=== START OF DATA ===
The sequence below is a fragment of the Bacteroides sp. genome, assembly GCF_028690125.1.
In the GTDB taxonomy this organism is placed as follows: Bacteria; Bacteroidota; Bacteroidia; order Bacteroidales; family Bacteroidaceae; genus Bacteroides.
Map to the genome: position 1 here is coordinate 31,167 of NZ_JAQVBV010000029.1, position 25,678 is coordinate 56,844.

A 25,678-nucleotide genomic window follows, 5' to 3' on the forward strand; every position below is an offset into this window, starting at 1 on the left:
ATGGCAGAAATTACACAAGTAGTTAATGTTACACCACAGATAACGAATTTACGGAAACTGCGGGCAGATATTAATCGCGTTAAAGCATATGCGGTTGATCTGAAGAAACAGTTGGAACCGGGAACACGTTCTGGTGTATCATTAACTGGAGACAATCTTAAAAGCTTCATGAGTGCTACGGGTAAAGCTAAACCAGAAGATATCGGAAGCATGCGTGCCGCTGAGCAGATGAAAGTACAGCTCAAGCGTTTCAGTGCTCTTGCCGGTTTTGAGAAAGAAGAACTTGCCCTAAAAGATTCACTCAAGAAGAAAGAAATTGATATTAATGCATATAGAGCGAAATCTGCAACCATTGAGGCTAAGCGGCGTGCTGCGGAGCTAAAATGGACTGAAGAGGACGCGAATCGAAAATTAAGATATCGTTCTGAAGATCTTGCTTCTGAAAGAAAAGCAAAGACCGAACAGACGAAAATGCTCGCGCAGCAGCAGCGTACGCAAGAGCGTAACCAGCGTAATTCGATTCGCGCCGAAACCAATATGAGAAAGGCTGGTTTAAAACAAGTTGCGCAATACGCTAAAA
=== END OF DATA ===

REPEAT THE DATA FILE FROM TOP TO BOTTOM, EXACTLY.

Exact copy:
The sequence below is a fragment of the Bacteroides sp. genome, assembly GCF_028690125.1.
In the GTDB taxonomy this organism is placed as follows: Bacteria; Bacteroidota; Bacteroidia; order Bacteroidales; family Bacteroidaceae; genus Bacteroides.
Map to the genome: position 1 here is coordinate 31,167 of NZ_JAQVBV010000029.1, position 25,678 is coordinate 56,844.

A 25,678-nucleotide genomic window follows, 5' to 3' on the forward strand; every position below is an offset into this window, starting at 1 on the left:
ATGGCAGAAATTACACAAGTAGTTAATGTTACACCACAGATAACGAATTTACGGAAACTGCGGGCAGATATTAATCGCGTTAAAGCATATGCGGTTGATCTGAAGAAACAGTTGGAACCGGGAACACGTTCTGGTGTATCATTAACTGGAGACAATCTTAAAAGCTTCATGAGTGCTACGGGTAAAGCTAAACCAGAAGATATCGGAAGCATGCGTGCCGCTGAGCAGATGAAAGTACAGCTCAAGCGTTTCAGTGCTCTTGCCGGTTTTGAGAAAGAAGAACTTGCCCTAAAAGATTCACTCAAGAAGAAAGAAATTGATATTAATGCATATAGAGCGAAATCTGCAACCATTGAGGCTAAGCGGCGTGCTGCGGAGCTAAAATGGACTGAAGAGGACGCGAATCGAAAATTAAGATATCGTTCTGAAGATCTTGCTTCTGAAAGAAAAGCAAAGACCGAACAGACGAAAATGCTCGCGCAGCAGCAGCGTACGCAAGAGCGTAACCAGCGTAATTCGATTCGCGCCGAAACCAATATGAGAAAGGCTGGTTTAAAACAAGTTGCGCAATACGCTAAAA